[0061] The plunger 130 is reciprocally disposed in the barrel 1 10 and has the uphole and downhole seals 150U, 150D with the barrel 1 10. A traveling valve 140 of the plunger 130 uses a sleeve 141 movably disposed on the plunger 130. An upper end of the sleeve 141 is movable on portion of the plunger 130 with a space S, while a seat 144 on the lower end of the sleeve 141 is movable with a variable gap or inlet 145 relative to a bob 164 at the distal end of the plunger 130. The movable sleeve 141 with its seat 144 forms the traveling valve with the bob 164, permitting fluid passage into the interior 135 and restricting fluid passage out of the interior 135 to the variable volume chamber 1 16 defined between the valves 120, 140.

[0062] As shown in Fig. 3, the proximal end 132 of the plunger 130 couples to the pump rod 102 and has fluid passages 134 for fluid in the plunger 130 to exit into the barrel 1 10 uphole of the uphole seal 150U. In turn, the outlet 1 14 of the barrel 1 10 has a central passage for the pump rod 102 and has fluid pathways for communicating fluid from the barrel 1 10 to the tubing 30.

[0063] On the present pump 100, the uphole seal 150U is a subcomponent coupled below the proximal end 132 and includes a mandrel 152 having an internal passage 155. A plurality of wiper seals 154 are disposed in circumferential grooves of the mandrel 152 to engage inside the barrel 1 10.

[0064] On the present pump 100, the filter 170 is also a subcomponent, which is coupled below the uphole seal 150U. The filter 170 includes a housing or mandrel 172 having an internal passage 175. A screen 174 is disposed in the passage 175 relative to leakage or equalization ports 176 communicating with the annulus 1 13. In this way, the filter 170 disposed on the plunger 130 between the seals 150U, 150D separates the interior 135 of the plunger 130 from the annulus 1 13 between the plunger 130 and the barrel 1 10. In other words, the filter 170 disposed on the plunger 130 between the seals 150U, 150D filters fluid in the interior 135 of the plunger 130 before it can pass to the annulus 1 13. As noted, the filter 170 permits fluid passage between the interior 135 and the annulus 1 13 and restricts particulate in the interior 135 from passing into the annulus 1 13.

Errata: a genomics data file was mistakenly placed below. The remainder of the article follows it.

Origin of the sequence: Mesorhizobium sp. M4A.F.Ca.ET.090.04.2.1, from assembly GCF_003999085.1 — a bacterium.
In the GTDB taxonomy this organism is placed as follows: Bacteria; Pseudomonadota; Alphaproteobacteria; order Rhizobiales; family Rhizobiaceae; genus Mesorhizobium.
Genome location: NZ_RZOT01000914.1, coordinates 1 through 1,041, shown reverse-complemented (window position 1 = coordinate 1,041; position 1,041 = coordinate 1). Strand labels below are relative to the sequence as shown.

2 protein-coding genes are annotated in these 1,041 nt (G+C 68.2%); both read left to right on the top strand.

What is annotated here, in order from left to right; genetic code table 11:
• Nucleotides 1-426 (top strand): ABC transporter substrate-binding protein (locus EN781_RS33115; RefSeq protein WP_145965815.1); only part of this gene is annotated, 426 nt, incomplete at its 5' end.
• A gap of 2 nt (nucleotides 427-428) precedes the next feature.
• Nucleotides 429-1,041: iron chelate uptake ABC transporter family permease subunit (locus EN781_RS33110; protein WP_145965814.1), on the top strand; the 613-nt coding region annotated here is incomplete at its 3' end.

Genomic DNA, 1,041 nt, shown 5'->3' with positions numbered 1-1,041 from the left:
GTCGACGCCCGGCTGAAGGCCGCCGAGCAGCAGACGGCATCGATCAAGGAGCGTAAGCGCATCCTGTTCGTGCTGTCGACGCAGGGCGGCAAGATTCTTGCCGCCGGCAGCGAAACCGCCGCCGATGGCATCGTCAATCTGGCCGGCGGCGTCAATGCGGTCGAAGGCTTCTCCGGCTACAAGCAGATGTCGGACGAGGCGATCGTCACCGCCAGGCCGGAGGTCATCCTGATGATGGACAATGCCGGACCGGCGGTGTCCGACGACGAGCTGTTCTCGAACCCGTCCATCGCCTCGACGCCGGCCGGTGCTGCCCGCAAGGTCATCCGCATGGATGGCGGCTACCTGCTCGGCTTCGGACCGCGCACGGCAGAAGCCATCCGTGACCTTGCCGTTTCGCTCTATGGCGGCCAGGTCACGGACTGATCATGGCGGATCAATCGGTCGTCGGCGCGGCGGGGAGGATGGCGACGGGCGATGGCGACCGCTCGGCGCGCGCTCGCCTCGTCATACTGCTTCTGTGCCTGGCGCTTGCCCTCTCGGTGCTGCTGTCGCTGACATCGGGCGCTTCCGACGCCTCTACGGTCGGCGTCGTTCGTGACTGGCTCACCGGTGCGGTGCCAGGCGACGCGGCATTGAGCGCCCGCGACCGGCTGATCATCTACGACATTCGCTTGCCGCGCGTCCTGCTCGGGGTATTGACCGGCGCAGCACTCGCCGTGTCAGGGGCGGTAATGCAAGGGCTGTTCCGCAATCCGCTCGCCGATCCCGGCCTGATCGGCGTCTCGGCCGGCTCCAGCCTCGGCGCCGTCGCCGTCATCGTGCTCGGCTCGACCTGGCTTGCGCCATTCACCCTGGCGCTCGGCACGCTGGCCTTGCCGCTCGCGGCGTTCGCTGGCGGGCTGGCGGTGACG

[0065] On the present pump 100, the sleeve 141 extends below the filter 170 and is disposed about a stem 160 for supporting the bob 164. The stem 160 for supporting the bob 164 extends from a proximal end 162 connected to the plunger 130 inside the interior 135 to a distal end on which the bob 164 is installed.